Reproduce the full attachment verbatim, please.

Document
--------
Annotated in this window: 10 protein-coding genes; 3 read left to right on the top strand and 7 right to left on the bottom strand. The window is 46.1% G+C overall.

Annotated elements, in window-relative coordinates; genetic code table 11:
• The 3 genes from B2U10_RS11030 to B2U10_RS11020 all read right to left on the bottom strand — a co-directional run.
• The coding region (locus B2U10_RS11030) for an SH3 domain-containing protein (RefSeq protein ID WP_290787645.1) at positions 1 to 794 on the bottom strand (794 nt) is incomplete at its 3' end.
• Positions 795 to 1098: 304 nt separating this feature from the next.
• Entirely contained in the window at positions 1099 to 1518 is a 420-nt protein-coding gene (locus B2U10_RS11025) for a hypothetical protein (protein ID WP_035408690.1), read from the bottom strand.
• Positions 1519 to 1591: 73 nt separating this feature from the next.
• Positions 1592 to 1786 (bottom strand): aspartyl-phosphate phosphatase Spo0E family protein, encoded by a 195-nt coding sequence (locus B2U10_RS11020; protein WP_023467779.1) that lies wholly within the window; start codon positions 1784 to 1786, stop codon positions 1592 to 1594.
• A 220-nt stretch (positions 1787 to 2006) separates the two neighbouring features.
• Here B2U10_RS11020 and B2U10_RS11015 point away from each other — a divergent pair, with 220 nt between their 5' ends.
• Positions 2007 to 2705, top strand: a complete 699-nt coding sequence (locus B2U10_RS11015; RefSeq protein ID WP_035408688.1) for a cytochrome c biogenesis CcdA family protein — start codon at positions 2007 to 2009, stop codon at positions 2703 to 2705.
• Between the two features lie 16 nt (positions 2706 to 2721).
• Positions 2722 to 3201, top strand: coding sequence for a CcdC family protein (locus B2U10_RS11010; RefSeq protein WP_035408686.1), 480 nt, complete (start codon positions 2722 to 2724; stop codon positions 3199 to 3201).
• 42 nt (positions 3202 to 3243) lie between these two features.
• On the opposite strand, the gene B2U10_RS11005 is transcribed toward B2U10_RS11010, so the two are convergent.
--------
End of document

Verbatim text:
Annotated in this window: 10 protein-coding genes; 3 read left to right on the top strand and 7 right to left on the bottom strand. The window is 46.1% G+C overall.

Annotated elements, in window-relative coordinates; genetic code table 11:
• The 3 genes from B2U10_RS11030 to B2U10_RS11020 all read right to left on the bottom strand — a co-directional run.
• The coding region (locus B2U10_RS11030) for an SH3 domain-containing protein (RefSeq protein ID WP_290787645.1) at positions 1 to 794 on the bottom strand (794 nt) is incomplete at its 3' end.
• Positions 795 to 1098: 304 nt separating this feature from the next.
• Entirely contained in the window at positions 1099 to 1518 is a 420-nt protein-coding gene (locus B2U10_RS11025) for a hypothetical protein (protein ID WP_035408690.1), read from the bottom strand.
• Positions 1519 to 1591: 73 nt separating this feature from the next.
• Positions 1592 to 1786 (bottom strand): aspartyl-phosphate phosphatase Spo0E family protein, encoded by a 195-nt coding sequence (locus B2U10_RS11020; protein WP_023467779.1) that lies wholly within the window; start codon positions 1784 to 1786, stop codon positions 1592 to 1594.
• A 220-nt stretch (positions 1787 to 2006) separates the two neighbouring features.
• Here B2U10_RS11020 and B2U10_RS11015 point away from each other — a divergent pair, with 220 nt between their 5' ends.
• Positions 2007 to 2705, top strand: a complete 699-nt coding sequence (locus B2U10_RS11015; RefSeq protein ID WP_035408688.1) for a cytochrome c biogenesis CcdA family protein — start codon at positions 2007 to 2009, stop codon at positions 2703 to 2705.
• Between the two features lie 16 nt (positions 2706 to 2721).
• Positions 2722 to 3201, top strand: coding sequence for a CcdC family protein (locus B2U10_RS11010; RefSeq protein WP_035408686.1), 480 nt, complete (start codon positions 2722 to 2724; stop codon positions 3199 to 3201).
• 42 nt (positions 3202 to 3243) lie between these two features.
• On the opposite strand, the gene B2U10_RS11005 is transcribed toward B2U10_RS11010, so the two are convergent.